Saskia flounced back into the room and screamed.
Sarah rushed over to Caspar – ‘Don’t touch him! Don’t touch him!’ said Barnaby – and she hesitated. […] ‘It might be contagious.’

The asteroid dust coming through the atmosphere had not only caused brilliant sunsets, but released a dormant, deadly bacterium that reanimated in the water vapour in the air.

So we are now firmly thrust into survival territory. People will find out the hard way what water is safe to drink and what isn’t – and thirst will become the major issue for everyone. We know that Ruby lives at least until the end of this book (yes, there will be a sequel), as she is our narrator, but will any of her friends? What of her family? Will they find enough clean water to survive? Will someone find a way to kill the bacterium? How contagious is it? Is it the end of the world? Has Ruby survived by luck or clear-thinking?

The story continues to follow the usual post-disaster tropes of fighting for survival, finding unusual comrades, searching for loved ones, trying to find a safe haven, and so on, but what makes The Rain different from other YA post-apocalypse novels is its narrator. Ruby is a delight. She is down-to-earth, yet quirky, fun – but sometimes very irritating. She’s also a bit naïve in the ways of the world – Caspar would have been her first real love, yet she is sassy and garrulous and finds it so hard to be separated from her phone. Touchingly, although the situation she’s in makes her need to swear about it, she can’t bring herself to do it in front of us as her mum wouldn’t have liked it – so the text has the occasional butterfly inserted instead of bad words, which is a novel way of getting around something that is often a problem for YA books.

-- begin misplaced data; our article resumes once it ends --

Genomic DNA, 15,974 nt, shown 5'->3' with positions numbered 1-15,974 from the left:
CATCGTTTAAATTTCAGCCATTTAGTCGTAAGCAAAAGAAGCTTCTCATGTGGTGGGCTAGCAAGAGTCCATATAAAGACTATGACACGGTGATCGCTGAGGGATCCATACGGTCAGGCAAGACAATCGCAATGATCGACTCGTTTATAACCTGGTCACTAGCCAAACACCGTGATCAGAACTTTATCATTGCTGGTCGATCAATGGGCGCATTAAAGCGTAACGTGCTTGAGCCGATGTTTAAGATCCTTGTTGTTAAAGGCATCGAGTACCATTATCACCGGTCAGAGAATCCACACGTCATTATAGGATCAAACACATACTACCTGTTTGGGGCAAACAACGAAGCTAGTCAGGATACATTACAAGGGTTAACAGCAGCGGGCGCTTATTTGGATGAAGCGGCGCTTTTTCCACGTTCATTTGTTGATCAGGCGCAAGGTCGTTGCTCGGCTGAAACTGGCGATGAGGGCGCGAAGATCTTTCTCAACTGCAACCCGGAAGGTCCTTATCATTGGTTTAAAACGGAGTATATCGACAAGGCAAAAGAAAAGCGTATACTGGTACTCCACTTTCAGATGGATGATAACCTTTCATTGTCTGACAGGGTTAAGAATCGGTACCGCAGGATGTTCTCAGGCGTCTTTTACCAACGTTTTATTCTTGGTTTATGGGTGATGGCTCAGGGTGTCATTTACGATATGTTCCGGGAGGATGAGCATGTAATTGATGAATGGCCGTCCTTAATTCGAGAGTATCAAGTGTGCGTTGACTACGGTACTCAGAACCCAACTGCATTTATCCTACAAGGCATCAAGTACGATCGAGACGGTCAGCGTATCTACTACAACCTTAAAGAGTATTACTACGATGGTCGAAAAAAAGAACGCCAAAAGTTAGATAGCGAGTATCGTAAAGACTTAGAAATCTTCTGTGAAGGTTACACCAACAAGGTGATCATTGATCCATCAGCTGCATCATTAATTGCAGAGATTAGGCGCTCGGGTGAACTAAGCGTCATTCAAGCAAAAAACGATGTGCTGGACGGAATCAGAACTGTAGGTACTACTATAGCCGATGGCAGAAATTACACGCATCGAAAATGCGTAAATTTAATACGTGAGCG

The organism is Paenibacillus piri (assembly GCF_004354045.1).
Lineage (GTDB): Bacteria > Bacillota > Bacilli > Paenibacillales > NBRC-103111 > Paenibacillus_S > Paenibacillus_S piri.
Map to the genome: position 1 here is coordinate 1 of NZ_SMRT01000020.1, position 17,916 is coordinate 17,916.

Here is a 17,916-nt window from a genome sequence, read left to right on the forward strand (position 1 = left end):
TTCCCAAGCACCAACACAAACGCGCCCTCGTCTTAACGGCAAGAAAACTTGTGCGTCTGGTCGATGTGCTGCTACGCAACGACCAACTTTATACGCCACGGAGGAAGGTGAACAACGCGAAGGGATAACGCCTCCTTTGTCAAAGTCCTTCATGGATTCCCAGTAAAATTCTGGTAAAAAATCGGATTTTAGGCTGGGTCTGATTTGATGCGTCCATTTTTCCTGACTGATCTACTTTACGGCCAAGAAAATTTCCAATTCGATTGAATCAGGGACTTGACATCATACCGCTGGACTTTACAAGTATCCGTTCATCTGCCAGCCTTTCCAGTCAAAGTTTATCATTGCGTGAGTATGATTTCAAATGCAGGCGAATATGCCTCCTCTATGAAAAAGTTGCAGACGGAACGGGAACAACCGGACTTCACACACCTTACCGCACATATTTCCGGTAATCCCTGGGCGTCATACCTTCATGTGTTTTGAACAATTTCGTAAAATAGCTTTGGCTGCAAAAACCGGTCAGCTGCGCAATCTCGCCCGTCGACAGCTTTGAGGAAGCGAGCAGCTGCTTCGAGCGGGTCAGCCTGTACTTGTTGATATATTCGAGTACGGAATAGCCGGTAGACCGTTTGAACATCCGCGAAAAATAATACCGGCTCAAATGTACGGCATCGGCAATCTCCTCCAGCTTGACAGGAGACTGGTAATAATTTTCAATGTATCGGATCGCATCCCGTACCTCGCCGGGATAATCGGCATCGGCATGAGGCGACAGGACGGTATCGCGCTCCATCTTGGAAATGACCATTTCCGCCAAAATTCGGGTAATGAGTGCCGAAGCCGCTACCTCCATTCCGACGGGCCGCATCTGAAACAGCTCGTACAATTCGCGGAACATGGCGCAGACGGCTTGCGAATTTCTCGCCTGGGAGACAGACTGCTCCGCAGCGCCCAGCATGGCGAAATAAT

As the publisher’s blurb suggests, The Rain is very much ‘Georgia Nicholson meets the Apocalypse’. (For anyone who doesn’t know – Georgia Nicholson is the narrator of Louise Rennison’s fab teen diary series which begins with Angus, thongs and full-frontal snogging – made into a film a couple of years ago.)